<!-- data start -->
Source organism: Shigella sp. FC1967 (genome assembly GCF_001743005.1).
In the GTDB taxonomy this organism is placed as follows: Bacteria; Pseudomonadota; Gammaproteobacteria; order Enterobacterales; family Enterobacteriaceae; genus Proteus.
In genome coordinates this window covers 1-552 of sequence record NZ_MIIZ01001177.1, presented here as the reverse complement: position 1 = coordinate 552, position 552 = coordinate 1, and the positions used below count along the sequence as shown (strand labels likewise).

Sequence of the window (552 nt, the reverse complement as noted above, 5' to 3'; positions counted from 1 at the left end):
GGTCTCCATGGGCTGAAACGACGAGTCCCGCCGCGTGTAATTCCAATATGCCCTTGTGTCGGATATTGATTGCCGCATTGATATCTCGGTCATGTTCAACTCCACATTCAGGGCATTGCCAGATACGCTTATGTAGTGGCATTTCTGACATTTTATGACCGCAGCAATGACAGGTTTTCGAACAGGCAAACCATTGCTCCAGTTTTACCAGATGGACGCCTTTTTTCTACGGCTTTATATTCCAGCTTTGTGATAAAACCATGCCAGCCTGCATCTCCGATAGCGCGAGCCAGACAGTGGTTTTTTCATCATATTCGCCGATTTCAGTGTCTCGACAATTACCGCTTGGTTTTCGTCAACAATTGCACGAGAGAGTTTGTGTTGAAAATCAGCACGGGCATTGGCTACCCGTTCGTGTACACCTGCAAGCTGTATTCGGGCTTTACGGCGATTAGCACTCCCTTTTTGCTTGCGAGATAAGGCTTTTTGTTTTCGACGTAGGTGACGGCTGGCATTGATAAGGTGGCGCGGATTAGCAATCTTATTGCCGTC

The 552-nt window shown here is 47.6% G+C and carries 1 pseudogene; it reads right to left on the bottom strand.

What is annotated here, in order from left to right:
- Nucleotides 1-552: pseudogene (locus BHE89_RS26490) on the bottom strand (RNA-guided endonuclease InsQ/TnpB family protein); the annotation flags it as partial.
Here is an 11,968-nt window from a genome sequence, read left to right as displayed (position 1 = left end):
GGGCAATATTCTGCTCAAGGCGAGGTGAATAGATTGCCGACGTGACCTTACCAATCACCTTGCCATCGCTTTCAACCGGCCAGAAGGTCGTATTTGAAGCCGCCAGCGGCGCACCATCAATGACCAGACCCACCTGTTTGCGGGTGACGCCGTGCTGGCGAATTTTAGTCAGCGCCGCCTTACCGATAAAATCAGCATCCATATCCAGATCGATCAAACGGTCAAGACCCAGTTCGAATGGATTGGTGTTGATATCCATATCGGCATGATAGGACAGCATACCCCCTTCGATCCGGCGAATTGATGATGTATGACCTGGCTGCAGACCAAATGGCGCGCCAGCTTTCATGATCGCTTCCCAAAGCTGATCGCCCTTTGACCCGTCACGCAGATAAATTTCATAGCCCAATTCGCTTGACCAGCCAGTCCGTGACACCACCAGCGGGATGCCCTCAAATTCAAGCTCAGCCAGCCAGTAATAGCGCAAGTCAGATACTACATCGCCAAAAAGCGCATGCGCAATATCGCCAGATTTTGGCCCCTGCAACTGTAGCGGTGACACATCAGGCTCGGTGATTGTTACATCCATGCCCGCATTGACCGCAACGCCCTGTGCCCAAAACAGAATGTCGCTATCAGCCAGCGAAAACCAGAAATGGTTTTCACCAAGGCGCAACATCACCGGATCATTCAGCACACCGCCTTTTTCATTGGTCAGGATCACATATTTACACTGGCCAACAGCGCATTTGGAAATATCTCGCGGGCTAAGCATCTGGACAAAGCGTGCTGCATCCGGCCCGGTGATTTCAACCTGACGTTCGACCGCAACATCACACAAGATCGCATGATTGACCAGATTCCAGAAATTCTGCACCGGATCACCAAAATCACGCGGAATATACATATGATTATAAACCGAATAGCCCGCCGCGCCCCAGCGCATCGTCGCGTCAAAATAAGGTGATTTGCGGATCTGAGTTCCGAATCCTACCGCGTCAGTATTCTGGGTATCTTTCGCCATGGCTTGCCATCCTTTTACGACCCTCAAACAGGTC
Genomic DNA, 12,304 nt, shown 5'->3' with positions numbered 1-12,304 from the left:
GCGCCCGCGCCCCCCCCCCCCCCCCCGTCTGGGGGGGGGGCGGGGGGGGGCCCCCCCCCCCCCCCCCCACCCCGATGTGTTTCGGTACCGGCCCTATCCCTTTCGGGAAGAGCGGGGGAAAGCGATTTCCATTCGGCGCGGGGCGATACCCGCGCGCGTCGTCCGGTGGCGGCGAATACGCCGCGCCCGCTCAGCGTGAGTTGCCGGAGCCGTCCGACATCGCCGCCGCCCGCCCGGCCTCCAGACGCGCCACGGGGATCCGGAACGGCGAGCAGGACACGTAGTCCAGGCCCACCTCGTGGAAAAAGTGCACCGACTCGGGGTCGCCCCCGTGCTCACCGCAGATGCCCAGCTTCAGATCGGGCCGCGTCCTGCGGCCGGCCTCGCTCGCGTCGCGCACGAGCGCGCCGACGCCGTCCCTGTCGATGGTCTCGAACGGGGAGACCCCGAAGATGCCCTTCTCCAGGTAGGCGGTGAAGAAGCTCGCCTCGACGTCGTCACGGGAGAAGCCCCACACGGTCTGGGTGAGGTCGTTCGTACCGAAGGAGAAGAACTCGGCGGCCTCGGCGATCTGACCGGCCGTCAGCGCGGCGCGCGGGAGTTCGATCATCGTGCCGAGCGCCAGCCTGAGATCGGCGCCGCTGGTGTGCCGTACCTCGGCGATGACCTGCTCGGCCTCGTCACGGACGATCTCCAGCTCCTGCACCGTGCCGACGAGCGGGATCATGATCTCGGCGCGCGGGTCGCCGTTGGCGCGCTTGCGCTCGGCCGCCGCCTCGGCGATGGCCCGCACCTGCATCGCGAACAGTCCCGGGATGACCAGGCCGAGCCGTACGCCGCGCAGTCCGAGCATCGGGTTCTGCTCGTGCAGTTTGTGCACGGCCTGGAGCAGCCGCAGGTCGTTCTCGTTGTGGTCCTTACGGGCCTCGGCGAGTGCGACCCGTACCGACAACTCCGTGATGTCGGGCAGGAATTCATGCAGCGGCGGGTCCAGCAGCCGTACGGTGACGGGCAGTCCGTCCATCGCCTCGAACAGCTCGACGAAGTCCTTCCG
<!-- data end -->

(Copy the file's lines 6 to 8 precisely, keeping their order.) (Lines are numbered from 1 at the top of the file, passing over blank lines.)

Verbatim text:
The 552-nt window shown here is 47.6% G+C and carries 1 pseudogene; it reads right to left on the bottom strand.

What is annotated here, in order from left to right:
- Nucleotides 1-552: pseudogene (locus BHE89_RS26490) on the bottom strand (RNA-guided endonuclease InsQ/TnpB family protein); the annotation flags it as partial.